The government could step in. The government, in any event, does most of the basic research for vaccines and drugs, almost all of them. So they could have stepped in, create laboratories, and plenty of unlimited resources. But they are blocked by the neoliberal plague. Remember Ronald Reagan -- that government is the problem, not the solution, which means we have to take decision-making and action out of the hands of government, which has a flaw; it's somewhat responsive to the population. We have to shift it to unaccountable, private tyrannies, which are totally unaccountable to the population. That is the meaning of Reagan's slogan. That is the fundamental principle of neoliberalism. We've been suffering -- the world has been suffering from it for 40 years, except for the tiny percentage who have become super rich and extremely powerful. Well, that blocks the government.
Nevertheless, there were things that the government could do. When the Obama administration took office, in the first few days, Obama called the presidential scientific advisory board, which had been established by George H.W. Bush, the first Bush, who had some respect for science. Obama called it. He requested that they put together a pandemic reaction program, a way to deal with a pandemic if it comes. They came up with a report a couple weeks later. It was implemented. It was in place until January 2017.
Trump came into office, the first few days, dismantled the whole system. Nothing. That's part of the general wrecking ball. "We have to destroy everything that Obama did. We have to wreck everything." Because it is the only way to look like you are doing something. Happening all over. So that went.
There were programs of U.S. scientists working in China with Chinese colleagues to try to detect and identify coronaviruses. Most of them are deep in caves. It's very dangerous work. Some have been killed, Chinese scientists. But they were finding them and identifying them and testing them. The Wuhan Institute of Virology is the main center for investigating this. Trump canceled the program.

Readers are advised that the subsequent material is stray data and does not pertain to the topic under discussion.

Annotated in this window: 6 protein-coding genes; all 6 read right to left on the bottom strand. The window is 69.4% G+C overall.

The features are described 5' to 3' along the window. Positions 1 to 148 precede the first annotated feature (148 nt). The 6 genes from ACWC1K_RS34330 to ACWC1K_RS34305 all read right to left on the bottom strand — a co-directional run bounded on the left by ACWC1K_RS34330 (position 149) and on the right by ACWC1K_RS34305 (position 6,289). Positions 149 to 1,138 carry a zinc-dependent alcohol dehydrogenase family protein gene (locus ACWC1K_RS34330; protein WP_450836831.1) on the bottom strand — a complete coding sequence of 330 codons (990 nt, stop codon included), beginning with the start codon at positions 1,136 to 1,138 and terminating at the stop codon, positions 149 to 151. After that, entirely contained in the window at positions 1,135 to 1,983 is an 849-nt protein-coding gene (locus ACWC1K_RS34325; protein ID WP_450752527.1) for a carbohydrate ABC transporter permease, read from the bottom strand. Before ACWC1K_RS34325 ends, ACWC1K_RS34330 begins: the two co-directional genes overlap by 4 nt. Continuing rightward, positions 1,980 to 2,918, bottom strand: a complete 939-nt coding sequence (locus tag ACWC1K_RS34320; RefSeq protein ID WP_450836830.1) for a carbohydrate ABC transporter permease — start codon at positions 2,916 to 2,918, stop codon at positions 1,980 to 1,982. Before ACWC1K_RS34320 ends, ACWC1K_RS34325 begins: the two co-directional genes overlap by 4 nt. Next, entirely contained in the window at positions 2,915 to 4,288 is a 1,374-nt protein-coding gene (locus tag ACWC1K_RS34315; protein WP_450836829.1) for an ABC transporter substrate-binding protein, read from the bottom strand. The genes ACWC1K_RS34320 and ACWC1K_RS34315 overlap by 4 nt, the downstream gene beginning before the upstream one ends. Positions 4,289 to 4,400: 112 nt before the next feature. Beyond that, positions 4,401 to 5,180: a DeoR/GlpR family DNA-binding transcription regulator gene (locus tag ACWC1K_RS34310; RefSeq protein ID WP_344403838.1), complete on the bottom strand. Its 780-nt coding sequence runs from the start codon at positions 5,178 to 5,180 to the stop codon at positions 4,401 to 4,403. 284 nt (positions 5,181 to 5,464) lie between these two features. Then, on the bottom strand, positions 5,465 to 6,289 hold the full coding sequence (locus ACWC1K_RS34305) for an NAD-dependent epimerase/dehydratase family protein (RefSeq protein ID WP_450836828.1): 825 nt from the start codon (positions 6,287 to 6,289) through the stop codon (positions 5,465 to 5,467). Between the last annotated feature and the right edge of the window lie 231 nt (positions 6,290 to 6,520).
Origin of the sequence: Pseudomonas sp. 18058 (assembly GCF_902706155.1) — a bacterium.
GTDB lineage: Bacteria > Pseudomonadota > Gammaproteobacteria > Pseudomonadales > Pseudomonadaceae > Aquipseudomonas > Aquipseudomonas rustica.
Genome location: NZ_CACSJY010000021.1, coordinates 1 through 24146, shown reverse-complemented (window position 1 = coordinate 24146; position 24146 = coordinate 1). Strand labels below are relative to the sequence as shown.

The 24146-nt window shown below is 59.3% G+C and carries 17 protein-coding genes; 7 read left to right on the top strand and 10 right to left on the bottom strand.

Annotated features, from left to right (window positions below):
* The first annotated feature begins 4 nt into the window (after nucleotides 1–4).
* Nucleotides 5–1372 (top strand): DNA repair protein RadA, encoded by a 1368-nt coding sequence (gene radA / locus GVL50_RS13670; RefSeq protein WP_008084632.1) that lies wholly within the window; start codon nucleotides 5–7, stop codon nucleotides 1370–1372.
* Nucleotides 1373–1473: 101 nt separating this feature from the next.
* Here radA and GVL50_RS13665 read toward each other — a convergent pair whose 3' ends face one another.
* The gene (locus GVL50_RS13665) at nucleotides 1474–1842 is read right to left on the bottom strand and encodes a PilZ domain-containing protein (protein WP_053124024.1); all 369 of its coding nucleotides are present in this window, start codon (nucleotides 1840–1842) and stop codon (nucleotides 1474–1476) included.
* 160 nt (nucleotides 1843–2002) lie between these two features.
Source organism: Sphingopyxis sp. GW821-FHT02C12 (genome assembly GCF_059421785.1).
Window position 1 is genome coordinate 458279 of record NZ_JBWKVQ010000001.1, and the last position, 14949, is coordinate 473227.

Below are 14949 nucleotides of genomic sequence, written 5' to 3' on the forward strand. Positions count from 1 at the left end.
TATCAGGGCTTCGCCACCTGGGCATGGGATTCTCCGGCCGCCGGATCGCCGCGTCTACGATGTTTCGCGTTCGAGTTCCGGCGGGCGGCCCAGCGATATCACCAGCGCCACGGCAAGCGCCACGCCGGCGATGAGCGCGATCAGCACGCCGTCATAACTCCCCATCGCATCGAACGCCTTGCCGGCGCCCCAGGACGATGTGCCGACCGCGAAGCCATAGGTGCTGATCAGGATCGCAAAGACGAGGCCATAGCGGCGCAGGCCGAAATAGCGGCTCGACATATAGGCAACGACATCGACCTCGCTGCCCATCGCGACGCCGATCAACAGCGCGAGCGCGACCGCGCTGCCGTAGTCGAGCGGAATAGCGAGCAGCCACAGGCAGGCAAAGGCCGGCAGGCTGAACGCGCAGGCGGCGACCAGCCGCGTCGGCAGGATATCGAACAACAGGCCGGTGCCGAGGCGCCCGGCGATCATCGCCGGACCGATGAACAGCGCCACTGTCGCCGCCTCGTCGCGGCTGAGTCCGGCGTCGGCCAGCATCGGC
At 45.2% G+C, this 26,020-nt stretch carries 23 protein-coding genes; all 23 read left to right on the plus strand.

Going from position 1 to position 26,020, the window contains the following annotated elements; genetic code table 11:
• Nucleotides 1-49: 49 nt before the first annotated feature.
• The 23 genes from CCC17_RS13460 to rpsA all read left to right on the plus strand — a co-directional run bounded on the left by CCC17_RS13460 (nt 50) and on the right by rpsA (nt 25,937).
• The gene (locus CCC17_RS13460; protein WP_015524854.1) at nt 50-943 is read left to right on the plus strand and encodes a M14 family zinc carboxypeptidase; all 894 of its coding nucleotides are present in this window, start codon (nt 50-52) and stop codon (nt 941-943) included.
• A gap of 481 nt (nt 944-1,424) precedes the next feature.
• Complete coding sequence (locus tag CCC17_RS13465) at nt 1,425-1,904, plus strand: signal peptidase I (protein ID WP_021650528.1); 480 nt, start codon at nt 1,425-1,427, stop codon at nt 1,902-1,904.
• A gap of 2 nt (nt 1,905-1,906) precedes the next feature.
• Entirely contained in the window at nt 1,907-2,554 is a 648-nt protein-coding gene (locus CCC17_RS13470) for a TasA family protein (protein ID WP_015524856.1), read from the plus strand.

There were simulations run of a pandemic as late as October 2019 warning of what would happen. No attention. The Trump administration isn't interested. So when the epidemic finally hit, the United States was singularly unprepared. After that comes a series of grotesque inactions and actions. For a couple of months, Trump refused to admit that it was happening.
Other countries were doing things. In Asia, Oceania, Australia, New Zealand, they were reacting. Some of it, South Korea, which was one of the first places hit, never had to go to a lockdown because they dealt with it rationally. They identified the places that were hot spots, controlled them, tested, traced people for contacts. Countries pretty much functioned. Vietnam has reported zero deaths, and apparently that is taken quite seriously by leading U.S. specialists. The Johns Hopkins School of Public Health, which monitors the international situation, records zero deaths from Vietnam, which has a 1,400-mile border with China. South Korea, Taiwan, New Zealand, Australia are doing quite well. And Europe, they delayed in quite a way, but they did finally act. As you mentioned, the curve has sharply reduced since March for most of Europe. Some of them, like Norway, Germany, doing quite well in this respect. People are traveling through southern Italy almost like normal.